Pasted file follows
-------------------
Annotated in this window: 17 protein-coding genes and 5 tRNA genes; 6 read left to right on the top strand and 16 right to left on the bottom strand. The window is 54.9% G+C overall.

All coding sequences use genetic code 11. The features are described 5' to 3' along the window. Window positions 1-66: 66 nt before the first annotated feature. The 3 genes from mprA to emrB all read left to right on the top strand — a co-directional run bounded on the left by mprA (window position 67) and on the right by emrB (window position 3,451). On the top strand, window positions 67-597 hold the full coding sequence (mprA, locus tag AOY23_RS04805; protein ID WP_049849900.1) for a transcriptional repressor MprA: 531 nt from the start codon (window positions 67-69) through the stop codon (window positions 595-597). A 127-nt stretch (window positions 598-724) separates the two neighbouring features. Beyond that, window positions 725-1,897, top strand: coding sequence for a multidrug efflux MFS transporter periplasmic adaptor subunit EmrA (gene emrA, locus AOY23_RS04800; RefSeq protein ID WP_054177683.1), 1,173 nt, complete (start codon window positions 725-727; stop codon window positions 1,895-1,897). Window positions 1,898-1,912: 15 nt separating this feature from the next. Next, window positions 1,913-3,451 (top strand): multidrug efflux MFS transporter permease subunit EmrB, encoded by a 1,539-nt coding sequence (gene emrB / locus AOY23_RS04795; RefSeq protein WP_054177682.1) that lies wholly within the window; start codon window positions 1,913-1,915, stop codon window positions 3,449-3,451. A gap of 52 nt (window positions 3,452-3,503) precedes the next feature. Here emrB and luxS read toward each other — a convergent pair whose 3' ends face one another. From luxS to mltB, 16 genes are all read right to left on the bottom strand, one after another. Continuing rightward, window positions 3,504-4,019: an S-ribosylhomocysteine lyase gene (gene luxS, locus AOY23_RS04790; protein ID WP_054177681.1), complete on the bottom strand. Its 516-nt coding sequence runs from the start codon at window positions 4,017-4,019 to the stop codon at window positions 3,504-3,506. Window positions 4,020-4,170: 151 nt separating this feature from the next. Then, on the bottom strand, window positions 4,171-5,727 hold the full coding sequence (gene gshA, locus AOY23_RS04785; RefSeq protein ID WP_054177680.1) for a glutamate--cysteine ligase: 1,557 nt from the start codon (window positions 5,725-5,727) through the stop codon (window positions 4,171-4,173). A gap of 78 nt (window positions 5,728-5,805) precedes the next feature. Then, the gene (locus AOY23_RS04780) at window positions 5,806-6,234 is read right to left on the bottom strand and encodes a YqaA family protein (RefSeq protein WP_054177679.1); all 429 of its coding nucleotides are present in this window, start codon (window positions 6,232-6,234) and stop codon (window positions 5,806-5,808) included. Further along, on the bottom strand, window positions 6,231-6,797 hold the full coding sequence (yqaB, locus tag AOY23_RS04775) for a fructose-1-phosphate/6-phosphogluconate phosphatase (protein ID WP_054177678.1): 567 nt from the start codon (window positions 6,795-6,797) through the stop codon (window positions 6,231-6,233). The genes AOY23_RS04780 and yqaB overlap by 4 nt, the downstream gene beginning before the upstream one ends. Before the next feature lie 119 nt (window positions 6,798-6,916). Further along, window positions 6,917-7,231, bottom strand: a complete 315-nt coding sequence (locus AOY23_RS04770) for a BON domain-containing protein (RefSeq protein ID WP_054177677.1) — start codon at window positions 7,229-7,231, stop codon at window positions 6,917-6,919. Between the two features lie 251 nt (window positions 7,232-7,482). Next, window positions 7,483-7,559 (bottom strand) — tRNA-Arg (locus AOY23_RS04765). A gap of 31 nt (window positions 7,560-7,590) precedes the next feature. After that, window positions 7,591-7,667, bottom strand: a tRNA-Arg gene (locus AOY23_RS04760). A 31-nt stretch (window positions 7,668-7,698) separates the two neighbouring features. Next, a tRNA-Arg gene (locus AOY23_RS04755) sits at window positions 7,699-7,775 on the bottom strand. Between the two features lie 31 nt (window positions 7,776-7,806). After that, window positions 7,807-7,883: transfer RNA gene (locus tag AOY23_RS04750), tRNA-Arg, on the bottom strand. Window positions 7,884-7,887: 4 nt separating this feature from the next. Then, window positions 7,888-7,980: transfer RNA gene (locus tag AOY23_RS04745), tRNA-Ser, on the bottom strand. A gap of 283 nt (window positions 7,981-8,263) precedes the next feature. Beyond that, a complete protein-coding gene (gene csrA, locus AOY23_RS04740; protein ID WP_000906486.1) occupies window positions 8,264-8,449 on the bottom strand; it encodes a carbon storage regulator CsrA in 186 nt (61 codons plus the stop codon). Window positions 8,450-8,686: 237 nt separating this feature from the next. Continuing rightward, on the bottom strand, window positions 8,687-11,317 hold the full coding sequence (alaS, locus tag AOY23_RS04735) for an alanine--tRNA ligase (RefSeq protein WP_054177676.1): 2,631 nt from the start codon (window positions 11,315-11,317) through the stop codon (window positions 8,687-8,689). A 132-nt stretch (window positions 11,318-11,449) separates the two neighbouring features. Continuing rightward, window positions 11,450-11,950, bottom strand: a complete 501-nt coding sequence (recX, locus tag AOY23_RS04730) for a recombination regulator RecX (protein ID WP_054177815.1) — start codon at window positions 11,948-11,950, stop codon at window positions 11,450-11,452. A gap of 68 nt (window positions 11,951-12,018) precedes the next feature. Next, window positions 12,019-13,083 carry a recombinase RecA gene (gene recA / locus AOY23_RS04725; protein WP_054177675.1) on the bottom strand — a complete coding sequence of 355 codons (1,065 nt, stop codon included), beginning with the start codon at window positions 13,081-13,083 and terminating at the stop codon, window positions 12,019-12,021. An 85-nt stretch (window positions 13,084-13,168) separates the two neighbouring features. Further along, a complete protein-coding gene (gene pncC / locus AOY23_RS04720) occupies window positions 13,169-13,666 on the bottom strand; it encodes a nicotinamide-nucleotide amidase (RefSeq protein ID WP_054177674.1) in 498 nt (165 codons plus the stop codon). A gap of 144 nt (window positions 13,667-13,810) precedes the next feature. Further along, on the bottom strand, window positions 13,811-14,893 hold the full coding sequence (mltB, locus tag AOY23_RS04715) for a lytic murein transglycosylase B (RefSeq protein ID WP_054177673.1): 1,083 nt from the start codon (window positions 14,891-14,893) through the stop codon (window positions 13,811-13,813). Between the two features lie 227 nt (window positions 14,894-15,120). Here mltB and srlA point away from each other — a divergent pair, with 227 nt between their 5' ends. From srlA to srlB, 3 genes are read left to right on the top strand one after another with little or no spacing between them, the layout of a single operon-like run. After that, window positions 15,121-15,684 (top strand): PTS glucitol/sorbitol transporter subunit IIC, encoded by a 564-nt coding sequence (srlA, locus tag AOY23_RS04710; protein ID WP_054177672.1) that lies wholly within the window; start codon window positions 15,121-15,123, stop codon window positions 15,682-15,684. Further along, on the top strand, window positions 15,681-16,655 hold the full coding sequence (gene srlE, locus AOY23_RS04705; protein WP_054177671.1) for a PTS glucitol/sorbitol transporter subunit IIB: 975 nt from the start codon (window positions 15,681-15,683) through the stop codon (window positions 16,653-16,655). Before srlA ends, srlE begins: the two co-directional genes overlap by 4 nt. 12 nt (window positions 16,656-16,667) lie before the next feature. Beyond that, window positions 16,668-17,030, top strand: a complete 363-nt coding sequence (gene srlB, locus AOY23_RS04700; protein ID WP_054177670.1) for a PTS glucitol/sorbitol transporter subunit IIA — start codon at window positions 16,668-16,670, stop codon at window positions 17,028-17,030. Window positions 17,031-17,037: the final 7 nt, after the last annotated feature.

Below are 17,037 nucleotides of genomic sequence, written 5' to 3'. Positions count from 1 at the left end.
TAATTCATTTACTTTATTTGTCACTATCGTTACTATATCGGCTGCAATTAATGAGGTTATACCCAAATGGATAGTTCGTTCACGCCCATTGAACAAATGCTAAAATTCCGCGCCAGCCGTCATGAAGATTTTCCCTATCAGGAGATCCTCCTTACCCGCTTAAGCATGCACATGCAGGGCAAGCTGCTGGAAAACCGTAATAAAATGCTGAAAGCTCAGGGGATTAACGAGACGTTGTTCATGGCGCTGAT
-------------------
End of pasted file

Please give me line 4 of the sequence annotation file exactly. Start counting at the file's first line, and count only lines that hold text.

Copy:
TAATTCATTTACTTTATTTGTCACTATCGTTACTATATCGGCTGCAATTAATGAGGTTATACCCAAATGGATAGTTCGTTCACGCCCATTGAACAAATGCTAAAATTCCGCGCCAGCCGTCATGAAGATTTTCCCTATCAGGAGATCCTCCTTACCCGCTTAAGCATGCACATGCAGGGCAAGCTGCTGGAAAACCGTAATAAAATGCTGAAAGCTCAGGGGATTAACGAGACGTTGTTCATGGCGCTGAT